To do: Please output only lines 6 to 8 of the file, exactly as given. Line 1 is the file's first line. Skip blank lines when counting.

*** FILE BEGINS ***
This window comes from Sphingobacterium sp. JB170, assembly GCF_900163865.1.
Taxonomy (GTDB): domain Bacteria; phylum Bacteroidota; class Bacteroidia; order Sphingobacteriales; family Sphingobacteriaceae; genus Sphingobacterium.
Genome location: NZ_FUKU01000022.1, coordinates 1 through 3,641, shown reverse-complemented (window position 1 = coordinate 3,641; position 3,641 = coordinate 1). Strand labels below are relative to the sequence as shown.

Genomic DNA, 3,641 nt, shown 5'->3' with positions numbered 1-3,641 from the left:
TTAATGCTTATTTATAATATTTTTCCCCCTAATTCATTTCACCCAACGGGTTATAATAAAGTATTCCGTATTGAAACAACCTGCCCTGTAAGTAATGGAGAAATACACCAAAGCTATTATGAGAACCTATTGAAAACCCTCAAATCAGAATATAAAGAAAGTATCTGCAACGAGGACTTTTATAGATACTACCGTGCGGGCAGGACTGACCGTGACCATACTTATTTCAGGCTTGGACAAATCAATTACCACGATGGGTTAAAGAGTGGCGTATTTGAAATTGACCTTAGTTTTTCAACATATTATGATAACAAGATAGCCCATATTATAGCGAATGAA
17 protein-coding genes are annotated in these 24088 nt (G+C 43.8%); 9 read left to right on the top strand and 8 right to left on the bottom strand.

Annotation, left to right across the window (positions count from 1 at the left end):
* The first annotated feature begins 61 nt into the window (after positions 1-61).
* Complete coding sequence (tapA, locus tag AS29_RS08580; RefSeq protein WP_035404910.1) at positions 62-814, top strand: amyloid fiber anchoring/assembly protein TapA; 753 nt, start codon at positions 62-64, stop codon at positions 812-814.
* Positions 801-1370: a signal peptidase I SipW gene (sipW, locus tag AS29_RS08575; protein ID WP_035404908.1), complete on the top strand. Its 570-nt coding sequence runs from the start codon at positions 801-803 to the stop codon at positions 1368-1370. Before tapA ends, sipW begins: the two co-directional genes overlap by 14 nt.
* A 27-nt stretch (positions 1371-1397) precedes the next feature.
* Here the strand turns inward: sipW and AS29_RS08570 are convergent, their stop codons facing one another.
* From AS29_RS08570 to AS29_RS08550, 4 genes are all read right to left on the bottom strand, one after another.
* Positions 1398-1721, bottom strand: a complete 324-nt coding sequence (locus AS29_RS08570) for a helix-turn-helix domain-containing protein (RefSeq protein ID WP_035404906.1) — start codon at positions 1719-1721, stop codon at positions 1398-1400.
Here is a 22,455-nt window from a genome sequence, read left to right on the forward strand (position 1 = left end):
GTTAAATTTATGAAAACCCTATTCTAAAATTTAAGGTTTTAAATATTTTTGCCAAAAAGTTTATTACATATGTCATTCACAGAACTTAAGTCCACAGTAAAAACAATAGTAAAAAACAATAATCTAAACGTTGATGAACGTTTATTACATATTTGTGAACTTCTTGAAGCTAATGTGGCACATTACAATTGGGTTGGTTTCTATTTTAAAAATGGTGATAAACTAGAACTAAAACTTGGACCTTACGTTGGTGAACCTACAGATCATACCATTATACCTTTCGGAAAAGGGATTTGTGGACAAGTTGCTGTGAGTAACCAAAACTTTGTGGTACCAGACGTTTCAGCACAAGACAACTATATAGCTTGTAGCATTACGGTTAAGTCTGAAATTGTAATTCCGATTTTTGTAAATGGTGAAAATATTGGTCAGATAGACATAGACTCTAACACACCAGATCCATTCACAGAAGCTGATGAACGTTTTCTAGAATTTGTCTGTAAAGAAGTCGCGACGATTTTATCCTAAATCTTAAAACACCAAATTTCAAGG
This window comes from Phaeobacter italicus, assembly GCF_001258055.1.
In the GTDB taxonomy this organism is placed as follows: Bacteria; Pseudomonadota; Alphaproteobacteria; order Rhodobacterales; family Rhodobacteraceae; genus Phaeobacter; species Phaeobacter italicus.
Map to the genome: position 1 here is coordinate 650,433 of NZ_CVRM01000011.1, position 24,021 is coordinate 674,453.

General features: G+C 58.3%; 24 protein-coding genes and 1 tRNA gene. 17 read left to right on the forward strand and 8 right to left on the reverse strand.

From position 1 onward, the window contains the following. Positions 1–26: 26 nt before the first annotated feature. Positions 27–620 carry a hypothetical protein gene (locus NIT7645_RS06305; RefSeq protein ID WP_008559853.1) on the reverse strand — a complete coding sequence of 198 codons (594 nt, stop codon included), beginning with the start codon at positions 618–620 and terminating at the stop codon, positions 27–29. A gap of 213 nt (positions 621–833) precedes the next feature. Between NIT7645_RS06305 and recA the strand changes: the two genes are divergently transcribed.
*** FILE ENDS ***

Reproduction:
17 protein-coding genes are annotated in these 24088 nt (G+C 43.8%); 9 read left to right on the top strand and 8 right to left on the bottom strand.

Annotation, left to right across the window (positions count from 1 at the left end):
* The first annotated feature begins 61 nt into the window (after positions 1-61).